Herbert Powell

Royal Army Service Corps

Personal Details

Born: 23 July 1886 in Whitchurch, Shropshire and baptised 27 August at St Alkmund`s Parish Church, Whitchurch.

Family: He was the fifth child born to Henry Powell, a tailor, and his wife Emma. He married Alice Emily Florence Hood  in 1912 in Whitchurch, Shropshire. The couple had two children, Herbert P. and Arthur H.

Residence: At the time of his baptism in 1886 his family were living at Virgins Inn, Chester Road, Whitchurch, Shropshire. They were still in Chester Road in 1891 but by 1901 the family had moved to Nantwich Road, Whitchurch. In 1911 Herbert was living with his widowed mother at White Cottage, Cemetery Road, Whitchurch. The 1919 Absent Voters’ Register showed an address of 13b Bark Hill, Whitchurch. In 1939 his address was 87 Holgate Road, Nottingham; this continued to be his home until his death in 1942.

Employment: In 1901 he was a grocer`s apprentice and in 1911 a jobbing gardener. He was still a gardener in 1939.

Died: 4 January 1942 in Nottingham, aged 55.

Military Details

Regiment: Royal Army Service Corps

Rank: Private

Service Number: M/341452

Date of Enlistment: Not known, but possibly some time after 31 August 1917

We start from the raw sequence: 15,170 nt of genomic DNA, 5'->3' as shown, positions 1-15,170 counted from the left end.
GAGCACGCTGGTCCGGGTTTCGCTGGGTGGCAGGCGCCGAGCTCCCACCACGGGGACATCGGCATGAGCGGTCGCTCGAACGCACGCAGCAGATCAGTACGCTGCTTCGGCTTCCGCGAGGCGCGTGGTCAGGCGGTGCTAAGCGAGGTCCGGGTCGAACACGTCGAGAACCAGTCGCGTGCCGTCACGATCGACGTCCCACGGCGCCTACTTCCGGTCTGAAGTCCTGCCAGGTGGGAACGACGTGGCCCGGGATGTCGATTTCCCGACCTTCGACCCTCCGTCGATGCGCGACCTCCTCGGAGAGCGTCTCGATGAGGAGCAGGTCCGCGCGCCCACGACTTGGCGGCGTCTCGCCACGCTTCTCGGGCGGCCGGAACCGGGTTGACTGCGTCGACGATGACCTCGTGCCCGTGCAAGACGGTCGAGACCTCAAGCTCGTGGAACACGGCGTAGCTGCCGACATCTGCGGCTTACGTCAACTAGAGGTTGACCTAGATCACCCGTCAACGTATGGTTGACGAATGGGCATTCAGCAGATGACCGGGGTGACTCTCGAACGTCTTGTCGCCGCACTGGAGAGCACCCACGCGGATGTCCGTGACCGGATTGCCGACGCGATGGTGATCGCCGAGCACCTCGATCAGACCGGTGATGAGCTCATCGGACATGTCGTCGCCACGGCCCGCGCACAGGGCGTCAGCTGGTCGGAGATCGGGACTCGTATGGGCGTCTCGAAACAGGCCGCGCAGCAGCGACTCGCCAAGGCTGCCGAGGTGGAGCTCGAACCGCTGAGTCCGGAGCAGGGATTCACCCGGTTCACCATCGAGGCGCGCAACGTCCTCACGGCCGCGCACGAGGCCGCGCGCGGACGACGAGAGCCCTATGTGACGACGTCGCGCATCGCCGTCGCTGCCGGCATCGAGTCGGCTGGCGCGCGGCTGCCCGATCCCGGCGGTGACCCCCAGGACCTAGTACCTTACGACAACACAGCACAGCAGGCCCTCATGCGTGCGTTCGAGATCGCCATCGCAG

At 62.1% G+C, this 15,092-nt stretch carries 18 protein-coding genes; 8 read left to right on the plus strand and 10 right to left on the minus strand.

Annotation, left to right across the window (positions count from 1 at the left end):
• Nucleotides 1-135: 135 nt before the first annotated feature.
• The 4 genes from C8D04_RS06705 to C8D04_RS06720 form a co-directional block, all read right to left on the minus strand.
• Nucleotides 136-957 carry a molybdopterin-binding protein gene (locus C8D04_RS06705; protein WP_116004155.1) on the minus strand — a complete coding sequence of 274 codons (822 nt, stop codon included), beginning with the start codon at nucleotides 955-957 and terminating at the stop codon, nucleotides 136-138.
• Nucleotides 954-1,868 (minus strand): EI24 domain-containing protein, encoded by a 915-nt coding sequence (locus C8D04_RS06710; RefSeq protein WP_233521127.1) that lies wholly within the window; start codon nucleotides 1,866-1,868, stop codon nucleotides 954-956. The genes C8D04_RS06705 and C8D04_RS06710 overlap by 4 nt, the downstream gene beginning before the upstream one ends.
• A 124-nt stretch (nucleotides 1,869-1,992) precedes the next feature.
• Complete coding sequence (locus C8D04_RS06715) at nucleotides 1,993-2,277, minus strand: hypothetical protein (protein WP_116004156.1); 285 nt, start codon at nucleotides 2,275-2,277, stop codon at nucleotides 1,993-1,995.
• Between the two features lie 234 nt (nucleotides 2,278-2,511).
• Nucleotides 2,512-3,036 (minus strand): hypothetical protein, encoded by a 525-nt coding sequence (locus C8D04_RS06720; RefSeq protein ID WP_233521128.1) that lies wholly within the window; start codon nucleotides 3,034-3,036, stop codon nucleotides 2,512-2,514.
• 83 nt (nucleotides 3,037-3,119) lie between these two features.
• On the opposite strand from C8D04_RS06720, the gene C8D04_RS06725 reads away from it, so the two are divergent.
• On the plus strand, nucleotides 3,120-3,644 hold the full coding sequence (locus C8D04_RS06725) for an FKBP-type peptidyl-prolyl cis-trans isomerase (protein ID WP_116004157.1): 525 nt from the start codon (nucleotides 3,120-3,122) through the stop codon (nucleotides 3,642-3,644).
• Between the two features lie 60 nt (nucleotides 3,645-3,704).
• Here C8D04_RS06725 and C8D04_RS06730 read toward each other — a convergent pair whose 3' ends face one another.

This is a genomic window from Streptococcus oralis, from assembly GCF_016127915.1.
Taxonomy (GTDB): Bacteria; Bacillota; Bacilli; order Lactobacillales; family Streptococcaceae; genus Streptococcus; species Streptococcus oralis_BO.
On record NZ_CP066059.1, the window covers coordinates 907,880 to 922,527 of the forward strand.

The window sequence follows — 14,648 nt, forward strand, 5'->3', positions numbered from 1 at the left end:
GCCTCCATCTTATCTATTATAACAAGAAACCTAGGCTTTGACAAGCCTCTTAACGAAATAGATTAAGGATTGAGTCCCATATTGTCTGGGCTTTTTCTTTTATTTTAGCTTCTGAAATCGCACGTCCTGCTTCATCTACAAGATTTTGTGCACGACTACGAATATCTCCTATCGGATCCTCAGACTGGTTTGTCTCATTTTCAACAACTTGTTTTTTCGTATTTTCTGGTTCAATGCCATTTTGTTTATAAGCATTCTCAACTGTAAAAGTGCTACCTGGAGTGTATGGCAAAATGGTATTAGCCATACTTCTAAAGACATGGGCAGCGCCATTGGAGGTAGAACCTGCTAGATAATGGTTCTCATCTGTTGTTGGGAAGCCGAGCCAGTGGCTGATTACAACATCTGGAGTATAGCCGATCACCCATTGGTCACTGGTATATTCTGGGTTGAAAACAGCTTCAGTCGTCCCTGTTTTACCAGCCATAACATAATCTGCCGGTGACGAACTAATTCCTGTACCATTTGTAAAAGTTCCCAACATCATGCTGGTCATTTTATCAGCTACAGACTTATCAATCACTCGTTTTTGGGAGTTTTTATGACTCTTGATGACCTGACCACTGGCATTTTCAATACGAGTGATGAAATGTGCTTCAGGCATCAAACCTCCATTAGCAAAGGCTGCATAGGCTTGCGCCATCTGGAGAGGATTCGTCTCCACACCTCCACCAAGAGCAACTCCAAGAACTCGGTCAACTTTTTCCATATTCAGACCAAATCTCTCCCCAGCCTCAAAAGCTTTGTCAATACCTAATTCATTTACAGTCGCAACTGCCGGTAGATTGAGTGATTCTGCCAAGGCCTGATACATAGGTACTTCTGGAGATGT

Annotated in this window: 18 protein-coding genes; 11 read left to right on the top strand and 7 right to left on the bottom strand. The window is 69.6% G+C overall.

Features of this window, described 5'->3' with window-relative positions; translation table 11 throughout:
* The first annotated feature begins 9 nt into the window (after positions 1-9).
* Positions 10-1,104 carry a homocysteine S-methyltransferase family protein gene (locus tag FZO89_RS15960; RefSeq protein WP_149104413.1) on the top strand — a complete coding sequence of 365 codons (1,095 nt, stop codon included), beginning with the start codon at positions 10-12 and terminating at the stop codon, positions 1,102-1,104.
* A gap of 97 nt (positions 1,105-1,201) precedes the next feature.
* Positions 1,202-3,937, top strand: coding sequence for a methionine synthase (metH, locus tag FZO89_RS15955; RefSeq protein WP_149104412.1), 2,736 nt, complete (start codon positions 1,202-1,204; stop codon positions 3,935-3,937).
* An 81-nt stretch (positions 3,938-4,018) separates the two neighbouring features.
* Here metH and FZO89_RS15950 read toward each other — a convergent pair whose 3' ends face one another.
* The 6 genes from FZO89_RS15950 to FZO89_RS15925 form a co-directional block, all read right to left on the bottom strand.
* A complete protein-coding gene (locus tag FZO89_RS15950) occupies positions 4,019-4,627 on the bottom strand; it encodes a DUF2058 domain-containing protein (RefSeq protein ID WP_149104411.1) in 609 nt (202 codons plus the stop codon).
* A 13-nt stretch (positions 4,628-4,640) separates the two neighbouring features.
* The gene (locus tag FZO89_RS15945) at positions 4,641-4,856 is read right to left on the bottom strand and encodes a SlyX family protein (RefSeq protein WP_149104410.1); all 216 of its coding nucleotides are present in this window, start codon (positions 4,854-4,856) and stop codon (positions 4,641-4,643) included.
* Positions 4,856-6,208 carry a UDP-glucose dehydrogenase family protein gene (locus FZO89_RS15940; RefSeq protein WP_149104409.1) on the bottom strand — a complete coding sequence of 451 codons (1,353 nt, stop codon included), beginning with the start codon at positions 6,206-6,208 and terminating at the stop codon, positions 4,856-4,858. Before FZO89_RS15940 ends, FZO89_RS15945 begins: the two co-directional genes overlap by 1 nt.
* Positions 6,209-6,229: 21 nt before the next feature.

Date of Discharge: Not known

Reason for Discharge: Not known

Medals and Awards

Herbert was awarded the Campaign Medals (Victory and British War Medals)

Campaign Medals

Great War History Hub Whitchurch Shropshire Medals Front Image

The British War Medal (also known as 'Squeak') was a silver or bronze medal awarded to officers and men of the British and Imperial Forces who either entered a theatre of war or entered service overseas between 5th August 1914 and 11th November 1918 inclusive. This was later extended to services in Russia, Siberia and some other areas in 1919 and 1920. Approximately 6.5 million British War Medals were issued. Approximately 6.4 million of these were the silver versions of this medal. Around 110,000 of a bronze version were issued mainly to Chinese, Maltese and Indian Labour Corps. The front (obv or obverse) of the medal depicts the head of George V. The recipient's service number, rank, name and unit was impressed on the rim.

The Allied Victory Medal (also known as 'Wilfred') was issued by each of the allies. It was decided that each of the allies should each issue their own bronze victory medal with a similar design, similar equivalent wording and identical ribbon. The British medal was designed by W. McMillan. The front depicts a winged classical figure representing victory. Approximately 5.7 million victory medals were issued. Interestingly, eligibility for this medal was more restrictive and not everyone who received the British War Medal ('Squeak') also received the Victory Medal ('Wilfred'). However, in general, all recipients of 'Wilfred' also received 'Squeak' and all recipients of The 1914 Star or The 1914/1915 Star (also known as 'Pip') also received both 'Squeak' and 'Wilfred'. The recipient's service number, rank, name and unit was impressed on the rim.


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